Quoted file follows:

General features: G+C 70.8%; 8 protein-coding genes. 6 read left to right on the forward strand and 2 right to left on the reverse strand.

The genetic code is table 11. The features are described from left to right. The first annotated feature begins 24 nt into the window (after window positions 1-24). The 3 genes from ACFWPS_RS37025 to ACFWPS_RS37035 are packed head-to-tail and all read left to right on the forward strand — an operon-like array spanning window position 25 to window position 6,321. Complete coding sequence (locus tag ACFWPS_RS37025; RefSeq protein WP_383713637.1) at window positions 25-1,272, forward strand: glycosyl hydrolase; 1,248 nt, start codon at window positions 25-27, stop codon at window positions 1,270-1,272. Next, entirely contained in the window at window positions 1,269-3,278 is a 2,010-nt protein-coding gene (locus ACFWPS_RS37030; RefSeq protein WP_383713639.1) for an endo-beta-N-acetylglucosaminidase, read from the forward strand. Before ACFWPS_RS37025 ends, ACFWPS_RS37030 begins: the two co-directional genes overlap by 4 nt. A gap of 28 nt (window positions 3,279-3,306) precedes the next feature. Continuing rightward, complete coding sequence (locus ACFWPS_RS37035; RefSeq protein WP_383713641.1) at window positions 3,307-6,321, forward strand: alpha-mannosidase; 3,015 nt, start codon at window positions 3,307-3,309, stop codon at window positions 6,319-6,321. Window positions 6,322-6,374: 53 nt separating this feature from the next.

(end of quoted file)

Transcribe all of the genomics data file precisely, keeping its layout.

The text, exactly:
General features: G+C 70.8%; 8 protein-coding genes. 6 read left to right on the forward strand and 2 right to left on the reverse strand.

The genetic code is table 11. The features are described from left to right. The first annotated feature begins 24 nt into the window (after window positions 1-24). The 3 genes from ACFWPS_RS37025 to ACFWPS_RS37035 are packed head-to-tail and all read left to right on the forward strand — an operon-like array spanning window position 25 to window position 6,321. Complete coding sequence (locus tag ACFWPS_RS37025; RefSeq protein WP_383713637.1) at window positions 25-1,272, forward strand: glycosyl hydrolase; 1,248 nt, start codon at window positions 25-27, stop codon at window positions 1,270-1,272. Next, entirely contained in the window at window positions 1,269-3,278 is a 2,010-nt protein-coding gene (locus ACFWPS_RS37030; RefSeq protein WP_383713639.1) for an endo-beta-N-acetylglucosaminidase, read from the forward strand. Before ACFWPS_RS37025 ends, ACFWPS_RS37030 begins: the two co-directional genes overlap by 4 nt. A gap of 28 nt (window positions 3,279-3,306) precedes the next feature. Continuing rightward, complete coding sequence (locus ACFWPS_RS37035; RefSeq protein WP_383713641.1) at window positions 3,307-6,321, forward strand: alpha-mannosidase; 3,015 nt, start codon at window positions 3,307-3,309, stop codon at window positions 6,319-6,321. Window positions 6,322-6,374: 53 nt separating this feature from the next.